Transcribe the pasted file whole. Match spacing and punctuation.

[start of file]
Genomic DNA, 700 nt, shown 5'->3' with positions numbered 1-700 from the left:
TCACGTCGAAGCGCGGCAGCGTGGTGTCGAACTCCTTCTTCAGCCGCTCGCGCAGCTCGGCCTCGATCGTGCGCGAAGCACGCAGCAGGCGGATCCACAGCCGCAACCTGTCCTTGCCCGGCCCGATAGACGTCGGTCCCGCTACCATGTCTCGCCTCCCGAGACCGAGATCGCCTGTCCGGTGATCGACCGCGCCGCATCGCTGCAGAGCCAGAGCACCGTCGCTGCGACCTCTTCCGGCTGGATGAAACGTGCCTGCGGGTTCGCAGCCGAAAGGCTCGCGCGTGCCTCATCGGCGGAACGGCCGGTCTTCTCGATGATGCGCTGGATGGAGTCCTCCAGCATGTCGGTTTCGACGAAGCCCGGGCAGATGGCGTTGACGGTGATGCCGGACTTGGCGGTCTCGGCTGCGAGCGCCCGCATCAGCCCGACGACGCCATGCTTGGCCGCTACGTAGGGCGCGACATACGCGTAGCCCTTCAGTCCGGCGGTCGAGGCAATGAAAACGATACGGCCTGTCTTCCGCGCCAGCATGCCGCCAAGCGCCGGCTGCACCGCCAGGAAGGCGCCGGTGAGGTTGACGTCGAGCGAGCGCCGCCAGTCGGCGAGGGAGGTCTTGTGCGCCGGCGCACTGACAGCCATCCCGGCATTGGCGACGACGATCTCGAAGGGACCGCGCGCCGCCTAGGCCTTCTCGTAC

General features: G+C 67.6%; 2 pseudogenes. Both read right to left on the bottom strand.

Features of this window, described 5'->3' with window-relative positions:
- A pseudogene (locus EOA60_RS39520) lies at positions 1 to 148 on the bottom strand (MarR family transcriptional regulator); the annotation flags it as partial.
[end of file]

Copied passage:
Genomic DNA, 700 nt, shown 5'->3' with positions numbered 1-700 from the left:
TCACGTCGAAGCGCGGCAGCGTGGTGTCGAACTCCTTCTTCAGCCGCTCGCGCAGCTCGGCCTCGATCGTGCGCGAAGCACGCAGCAGGCGGATCCACAGCCGCAACCTGTCCTTGCCCGGCCCGATAGACGTCGGTCCCGCTACCATGTCTCGCCTCCCGAGACCGAGATCGCCTGTCCGGTGATCGACCGCGCCGCATCGCTGCAGAGCCAGAGCACCGTCGCTGCGACCTCTTCCGGCTGGATGAAACGTGCCTGCGGGTTCGCAGCCGAAAGGCTCGCGCGTGCCTCATCGGCGGAACGGCCGGTCTTCTCGATGATGCGCTGGATGGAGTCCTCCAGCATGTCGGTTTCGACGAAGCCCGGGCAGATGGCGTTGACGGTGATGCCGGACTTGGCGGTCTCGGCTGCGAGCGCCCGCATCAGCCCGACGACGCCATGCTTGGCCGCTACGTAGGGCGCGACATACGCGTAGCCCTTCAGTCCGGCGGTCGAGGCAATGAAAACGATACGGCCTGTCTTCCGCGCCAGCATGCCGCCAAGCGCCGGCTGCACCGCCAGGAAGGCGCCGGTGAGGTTGACGTCGAGCGAGCGCCGCCAGTCGGCGAGGGAGGTCTTGTGCGCCGGCGCACTGACAGCCATCCCGGCATTGGCGACGACGATCTCGAAGGGACCGCGCGCCGCCTAGGCCTTCTCGTAC

General features: G+C 67.6%; 2 pseudogenes. Both read right to left on the bottom strand.

Features of this window, described 5'->3' with window-relative positions:
- A pseudogene (locus EOA60_RS39520) lies at positions 1 to 148 on the bottom strand (MarR family transcriptional regulator); the annotation flags it as partial.